Tag Archive | "Chrysler"

Chrysler Names Bigland to Head Alfa Romeo Brand in North America


Chrysler Group LLC said on Monday its head of U.S. sales, Reid Bigland, has been appointed to lead the Alfa Romeo brand for North America, as it prepares for a relaunch aimed at reaching sales of 150,000 in four years, reported Reuters.

Bigland, 47, joined Chrysler in 2006 as the head of its Canadian operations, a position he continues to maintain. He will be in charge of relaunching the sporty Alfa Romeo brand, which has not been sold in the United States and Canada since 1996.

Chrysler, which is owned by Fiat SpA, also announced that Robert Hegbloom will head its Ram Truck brand. Hegbloom, 50, was also named to its North American leadership team. He joined Chrysler in 1986.

Bigland is also a member of the same North American leadership team as well as being a member of the Fiat Chrysler Group Executive Council.

“Both Reid and Bob have grown tremendously as leaders in the last five years, and the time has come for them to have expanded leadership roles,” Sergio Marchionne, chief executive of Fiat and Chrysler, said in a statement.

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Chrysler Creates Vehicle Safety Office, Puts Veteran in Charge


Chrysler Group LLC on Tuesday announced the establishment of a new office called “vehicle safety and regulatory compliance” led by a veteran company senior vice president, Scott Kunselman, reported Reuters.

The move comes as U.S. automakers are under increased scrutiny over safety issues, and after Chrysler’s cross-town rival, General Motors Co, established a similar office earlier this year.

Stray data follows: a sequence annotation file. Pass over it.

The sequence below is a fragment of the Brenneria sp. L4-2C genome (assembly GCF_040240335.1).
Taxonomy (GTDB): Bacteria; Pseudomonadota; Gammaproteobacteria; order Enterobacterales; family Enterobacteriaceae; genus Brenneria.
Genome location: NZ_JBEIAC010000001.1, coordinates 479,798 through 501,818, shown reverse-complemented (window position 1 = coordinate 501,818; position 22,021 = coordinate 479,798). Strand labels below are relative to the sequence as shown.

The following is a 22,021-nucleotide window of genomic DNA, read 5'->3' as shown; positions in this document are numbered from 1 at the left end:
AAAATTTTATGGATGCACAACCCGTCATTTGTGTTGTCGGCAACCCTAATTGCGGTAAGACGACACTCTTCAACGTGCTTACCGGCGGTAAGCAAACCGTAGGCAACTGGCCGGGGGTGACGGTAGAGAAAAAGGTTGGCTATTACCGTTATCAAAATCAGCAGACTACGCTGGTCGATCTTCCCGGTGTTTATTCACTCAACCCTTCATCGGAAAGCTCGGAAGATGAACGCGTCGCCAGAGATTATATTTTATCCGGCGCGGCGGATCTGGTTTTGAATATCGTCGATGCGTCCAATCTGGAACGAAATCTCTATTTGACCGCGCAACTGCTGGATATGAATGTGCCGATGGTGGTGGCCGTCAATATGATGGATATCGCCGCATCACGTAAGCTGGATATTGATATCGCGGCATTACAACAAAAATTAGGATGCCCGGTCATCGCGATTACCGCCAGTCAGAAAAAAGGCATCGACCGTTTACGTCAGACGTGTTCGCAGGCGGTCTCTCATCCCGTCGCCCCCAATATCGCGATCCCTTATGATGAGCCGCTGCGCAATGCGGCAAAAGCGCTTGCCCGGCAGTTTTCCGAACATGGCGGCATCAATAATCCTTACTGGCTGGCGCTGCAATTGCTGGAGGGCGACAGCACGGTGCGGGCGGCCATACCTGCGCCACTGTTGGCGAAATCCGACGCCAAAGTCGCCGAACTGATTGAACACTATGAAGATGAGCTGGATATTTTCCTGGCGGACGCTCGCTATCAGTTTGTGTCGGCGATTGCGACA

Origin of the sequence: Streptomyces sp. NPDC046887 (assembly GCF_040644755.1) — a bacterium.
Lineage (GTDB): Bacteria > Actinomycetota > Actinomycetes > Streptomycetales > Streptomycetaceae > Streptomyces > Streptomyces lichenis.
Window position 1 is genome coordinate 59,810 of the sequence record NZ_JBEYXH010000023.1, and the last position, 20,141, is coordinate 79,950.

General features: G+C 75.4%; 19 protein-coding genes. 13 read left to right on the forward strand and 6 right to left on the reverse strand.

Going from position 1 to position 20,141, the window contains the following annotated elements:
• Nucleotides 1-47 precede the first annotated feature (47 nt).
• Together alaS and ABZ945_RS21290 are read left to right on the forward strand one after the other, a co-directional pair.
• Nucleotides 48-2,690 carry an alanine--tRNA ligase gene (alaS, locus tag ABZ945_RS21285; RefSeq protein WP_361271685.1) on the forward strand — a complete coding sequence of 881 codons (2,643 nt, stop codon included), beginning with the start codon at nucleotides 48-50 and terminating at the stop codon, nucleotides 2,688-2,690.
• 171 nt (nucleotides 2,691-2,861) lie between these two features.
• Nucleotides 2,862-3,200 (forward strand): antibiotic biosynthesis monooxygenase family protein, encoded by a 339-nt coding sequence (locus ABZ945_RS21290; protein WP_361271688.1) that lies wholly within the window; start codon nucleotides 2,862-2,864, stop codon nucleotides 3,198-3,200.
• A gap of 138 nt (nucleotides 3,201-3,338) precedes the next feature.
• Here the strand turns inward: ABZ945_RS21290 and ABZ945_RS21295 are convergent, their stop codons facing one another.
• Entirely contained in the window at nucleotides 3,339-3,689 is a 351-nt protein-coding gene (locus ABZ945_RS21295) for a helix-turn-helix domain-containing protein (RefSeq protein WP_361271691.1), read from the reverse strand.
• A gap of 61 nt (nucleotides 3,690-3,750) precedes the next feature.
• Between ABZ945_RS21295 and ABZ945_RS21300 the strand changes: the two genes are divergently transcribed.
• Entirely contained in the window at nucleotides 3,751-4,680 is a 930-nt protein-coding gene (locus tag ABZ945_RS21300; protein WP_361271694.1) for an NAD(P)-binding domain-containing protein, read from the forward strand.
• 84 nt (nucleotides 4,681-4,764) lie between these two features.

“This action will help intensify the company’s continuing commitment to vehicle safety and regulatory compliance,” Chrysler said in a statement.

Chrysler is fully owned by Fiat.

So far this year, Chrysler has recalled about 3.2 million vehicles in the United States, while GM has recalled about 25.8 million vehicles.

Prior to the establishment of the new safety office, Chrysler’s engineering group was responsible for vehicle safety and regulatory compliance.

“Effective immediately, this function will be served by a stand-alone organization,” with Kunselman reporting directly to Chrysler CEO Sergio Marchionne, Chrysler said in its statement, as part of the company’s North American executive team.

Kunselman has previously been senior vice president in charge of Chrysler’s North American purchasing and supplier quality. Prior to that, he headed the company’s engineering division, which handled safety and regulatory issues.

In March, GM named a 40-year company veteran, Jeff Boyer, who had been its director of engineering operations, as its new vehicle safety chief in the wake of a series of ignition switch recalls. Boyer reports to GM’s chief executive officer, Mary Barra.

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Chrysler Recalls Fiat 500L on Knee Air Bag Issue


Chrysler Group LLC will recall about 29,500 Fiat 500L compact cars because knee air bags may not work properly if a driver is not wearing a seat belt, the company said on Wednesday, reported Reuters.

Testing by Chrysler and the National Highway Traffic Safety Administration showed that the driver’s knee air bag may not deploy in the proper position to protect fully the knees of an unbelted driver, a company spokesman said.

Chrysler, a unit of Fiat SpA, said it is not aware of any injuries related to the issue.

Most of the cars recalled are registered in the United States, and 4,000 in Canada.

The recall will affect Fiat 500L cars from the 2014 and 2015 model years.

Driver’s knee air bags are standard equipment in the 5000L.

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Chrysler Recalls 895,000 S.U.V.s for Fire Risk in Vanity Mirrors